There are many invasive species in various habitats across the UK and, like any other habitat, woodland has several which threaten the native species found there.
Invasive species are so called because they have a negative effect on the habitat they are growing in. Invasive species can be native or non-native.
In woodlands, invasive species can take over huge areas of habitat, out-competing other species as well as influencing diseases present. Here are a few you might find on your woodland walk.
Japanese knotweed (Fallopia japonica)
A non-native species, originally introduced into gardens, this plant has rapidly spread across areas of the countryside in the UK.
It is a perennial, which can grow around two to three metres tall and the roots can be several metres deep. It has rounded leaves with a pointed tip, growing in an alternate formation. Due to its robust nature this plant grows in various habitats including along woodlands, roadside verges, rivers as well as wasteland. It also has the ability to grow through concrete.Japanese knotweed dominates areas and out-competes other species. All the plants of this species in Britain are male sterile clones and so do not produce viable seeds. However, it spreads very quickly via rhizomes at a rate of around 10cm each day. A very small fragment of rhizome can give rise to a whole new plant. Less than one gram is able to spark new growth!
Japanese knotweed can be seen across large areas during the summer but when winter arrives the plant dies back leaving the bare earth vulnerable to erosion, especially if it is growing along rivers.Controlling this species is very difficult and a combination of cutting and spraying is often used, although this still takes several years. Disposal also has to be carried out under strict guidelines to prevent any potential growth in other areas. Control of Japanese knotweed costs millions of pounds each year.
Rhododendron (Rhododendron ponticum)
Native to parts of the Mediterranean and Asia, this evergreen bush can be considered an attractive plant, with its long leaves and purple flowers. It is however a huge problem in many areas across the UK. It’s able to dominate a variety of habitats, especially woodland, and can also grow well in disturbed areas.Once established, rhododendron out-competes other species and shades out woodland ground flora. It also has toxins which reduce foliage growth of other species and which make it unappetising for grazing animals. It spreads via vegetative propagation and seed dispersal, so is difficult to control as each flower produces several thousand seeds each year.It’s not just Rhododendron ponticum that’s a problem. There are many rhododendron hybrids in the UK. For example Rhododendron x superponticum is a highly invasive species.As well as out-competing other species, rhododendron can also aid in the spread of Sudden Oak Death, which in the UK affects our native larch, rather than oak. The effect of climate change is also likely to benefit this species, as it is native to areas which are drier with a higher temperature, so it may become more of a problem in the future.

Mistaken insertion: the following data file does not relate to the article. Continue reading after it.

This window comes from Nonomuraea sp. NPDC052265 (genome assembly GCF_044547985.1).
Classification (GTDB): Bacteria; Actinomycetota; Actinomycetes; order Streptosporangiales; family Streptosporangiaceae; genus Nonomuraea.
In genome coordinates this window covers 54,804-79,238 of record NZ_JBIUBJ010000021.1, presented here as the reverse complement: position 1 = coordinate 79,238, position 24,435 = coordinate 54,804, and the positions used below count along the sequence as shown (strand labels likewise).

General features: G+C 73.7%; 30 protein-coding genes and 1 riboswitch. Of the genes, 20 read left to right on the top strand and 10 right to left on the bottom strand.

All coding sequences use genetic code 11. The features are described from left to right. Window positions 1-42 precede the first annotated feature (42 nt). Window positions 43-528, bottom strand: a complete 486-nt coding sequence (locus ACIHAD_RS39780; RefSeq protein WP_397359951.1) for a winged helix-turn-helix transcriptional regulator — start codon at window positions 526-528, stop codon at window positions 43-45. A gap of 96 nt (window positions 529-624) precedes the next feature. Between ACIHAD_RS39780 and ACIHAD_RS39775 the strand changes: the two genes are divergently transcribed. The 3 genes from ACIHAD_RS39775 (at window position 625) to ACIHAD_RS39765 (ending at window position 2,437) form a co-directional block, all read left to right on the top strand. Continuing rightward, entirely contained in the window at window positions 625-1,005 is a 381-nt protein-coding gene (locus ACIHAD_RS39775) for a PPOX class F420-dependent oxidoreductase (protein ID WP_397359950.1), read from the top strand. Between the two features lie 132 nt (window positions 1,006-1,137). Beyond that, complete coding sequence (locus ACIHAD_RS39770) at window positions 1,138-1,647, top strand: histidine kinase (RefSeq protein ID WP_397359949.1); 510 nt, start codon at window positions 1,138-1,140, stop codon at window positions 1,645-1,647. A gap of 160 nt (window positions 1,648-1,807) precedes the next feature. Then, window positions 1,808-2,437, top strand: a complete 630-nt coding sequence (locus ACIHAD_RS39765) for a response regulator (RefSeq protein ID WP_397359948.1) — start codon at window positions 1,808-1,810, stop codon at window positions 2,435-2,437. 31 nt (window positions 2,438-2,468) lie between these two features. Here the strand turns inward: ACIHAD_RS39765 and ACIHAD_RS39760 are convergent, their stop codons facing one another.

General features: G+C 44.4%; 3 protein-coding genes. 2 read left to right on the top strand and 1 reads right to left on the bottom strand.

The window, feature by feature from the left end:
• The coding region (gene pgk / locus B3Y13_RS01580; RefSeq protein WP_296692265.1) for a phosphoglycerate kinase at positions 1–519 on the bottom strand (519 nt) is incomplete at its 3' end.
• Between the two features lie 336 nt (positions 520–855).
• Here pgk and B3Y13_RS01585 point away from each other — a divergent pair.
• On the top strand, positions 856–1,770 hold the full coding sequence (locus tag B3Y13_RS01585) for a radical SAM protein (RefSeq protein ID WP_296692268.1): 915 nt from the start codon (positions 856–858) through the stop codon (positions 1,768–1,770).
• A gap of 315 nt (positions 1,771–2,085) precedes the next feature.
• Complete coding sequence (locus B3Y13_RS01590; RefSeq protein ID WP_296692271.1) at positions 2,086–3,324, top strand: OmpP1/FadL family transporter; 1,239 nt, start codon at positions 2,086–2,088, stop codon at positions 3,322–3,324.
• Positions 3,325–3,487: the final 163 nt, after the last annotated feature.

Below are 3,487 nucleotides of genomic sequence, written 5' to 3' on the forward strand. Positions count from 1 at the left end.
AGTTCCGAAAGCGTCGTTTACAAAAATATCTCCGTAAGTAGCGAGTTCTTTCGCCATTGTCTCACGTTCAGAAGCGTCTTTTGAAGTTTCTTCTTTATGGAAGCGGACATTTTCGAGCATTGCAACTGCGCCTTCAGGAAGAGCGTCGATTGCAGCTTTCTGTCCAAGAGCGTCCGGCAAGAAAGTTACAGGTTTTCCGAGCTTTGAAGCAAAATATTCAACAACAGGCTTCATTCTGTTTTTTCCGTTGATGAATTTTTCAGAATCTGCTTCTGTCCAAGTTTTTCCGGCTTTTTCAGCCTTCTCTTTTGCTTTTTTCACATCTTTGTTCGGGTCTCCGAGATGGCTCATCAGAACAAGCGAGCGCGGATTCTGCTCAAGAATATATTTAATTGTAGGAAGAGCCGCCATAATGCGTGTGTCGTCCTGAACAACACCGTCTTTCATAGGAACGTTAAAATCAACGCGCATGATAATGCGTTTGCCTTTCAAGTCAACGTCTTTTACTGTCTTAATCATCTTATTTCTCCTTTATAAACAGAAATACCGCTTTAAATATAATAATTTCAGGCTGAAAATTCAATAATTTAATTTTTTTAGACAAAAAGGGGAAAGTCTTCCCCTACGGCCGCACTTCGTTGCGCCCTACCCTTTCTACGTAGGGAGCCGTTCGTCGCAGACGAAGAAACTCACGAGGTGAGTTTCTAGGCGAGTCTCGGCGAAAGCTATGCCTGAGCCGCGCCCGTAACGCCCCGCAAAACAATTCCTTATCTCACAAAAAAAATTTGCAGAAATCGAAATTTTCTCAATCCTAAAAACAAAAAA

Spanish bluebells (Hyacinthoides hispanica)
There is nothing more pleasing than seeing a carpet of native bluebells (Hyacinthoides non-scripta) across the woodland floor in early spring, but in fact many of these displays have been invaded by the non-native Spanish bluebell.This species was originally grown in gardens but has escaped and crossbred with the native bluebell. This creates a hybrid which is fertile. Many people do not see this as a problem but it means that the individual qualities of the native UK bluebell are reduced and losing the qualities of a true British flower is very sad indeed.You can tell the two different kinds of bluebells apart by looking at the pollen. The Spanish bluebell has green-blue pollen, whereas the native has white-cream.
Three-cornered garlic (Allium triquetrum)
This plant appears to fit in well with the native flora, with its green, three-angled stem and white flowers but it is non-native to the UK.The plant produces seeds, which are then spread by ants. Growing well on disturbed areas it can be found along woodland edges as well as other habitats such as roadside verges and hedgerows. Even though it is small in size when compared to other invasive species, it produces areas of dense flowers which out-compete native wild flowers, such as violets.Invasive species have unfortunately spread across much of the countryside, often due to irresponsible disposal of garden waste as well as escaping from gardens. Therefore it is important to monitor where these plants are located, and the effect they have on our native flora.